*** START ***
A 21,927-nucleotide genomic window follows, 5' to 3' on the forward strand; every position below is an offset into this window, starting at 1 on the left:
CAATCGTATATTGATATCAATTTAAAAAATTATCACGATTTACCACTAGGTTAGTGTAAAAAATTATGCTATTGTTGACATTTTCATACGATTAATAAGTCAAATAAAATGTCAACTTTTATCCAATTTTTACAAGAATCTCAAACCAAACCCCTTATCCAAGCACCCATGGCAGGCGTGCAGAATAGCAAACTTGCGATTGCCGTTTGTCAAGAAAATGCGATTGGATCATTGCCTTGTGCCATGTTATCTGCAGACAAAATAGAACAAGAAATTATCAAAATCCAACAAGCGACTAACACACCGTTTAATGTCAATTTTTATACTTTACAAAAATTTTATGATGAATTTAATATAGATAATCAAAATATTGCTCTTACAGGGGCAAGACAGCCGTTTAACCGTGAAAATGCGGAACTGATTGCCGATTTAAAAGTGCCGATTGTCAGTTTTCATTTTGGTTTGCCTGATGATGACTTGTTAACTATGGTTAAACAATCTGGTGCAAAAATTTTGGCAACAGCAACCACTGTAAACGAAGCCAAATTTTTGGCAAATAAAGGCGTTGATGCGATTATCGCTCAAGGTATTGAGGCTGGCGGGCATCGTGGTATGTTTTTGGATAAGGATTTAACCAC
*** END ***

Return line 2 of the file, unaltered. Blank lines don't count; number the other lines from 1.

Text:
CAATCGTATATTGATATCAATTTAAAAAATTATCACGATTTACCACTAGGTTAGTGTAAAAAATTATGCTATTGTTGACATTTTCATACGATTAATAAGTCAAATAAAATGTCAACTTTTATCCAATTTTTACAAGAATCTCAAACCAAACCCCTTATCCAAGCACCCATGGCAGGCGTGCAGAATAGCAAACTTGCGATTGCCGTTTGTCAAGAAAATGCGATTGGATCATTGCCTTGTGCCATGTTATCTGCAGACAAAATAGAACAAGAAATTATCAAAATCCAACAAGCGACTAACACACCGTTTAATGTCAATTTTTATACTTTACAAAAATTTTATGATGAATTTAATATAGATAATCAAAATATTGCTCTTACAGGGGCAAGACAGCCGTTTAACCGTGAAAATGCGGAACTGATTGCCGATTTAAAAGTGCCGATTGTCAGTTTTCATTTTGGTTTGCCTGATGATGACTTGTTAACTATGGTTAAACAATCTGGTGCAAAAATTTTGGCAACAGCAACCACTGTAAACGAAGCCAAATTTTTGGCAAATAAAGGCGTTGATGCGATTATCGCTCAAGGTATTGAGGCTGGCGGGCATCGTGGTATGTTTTTGGATAAGGATTTAACCAC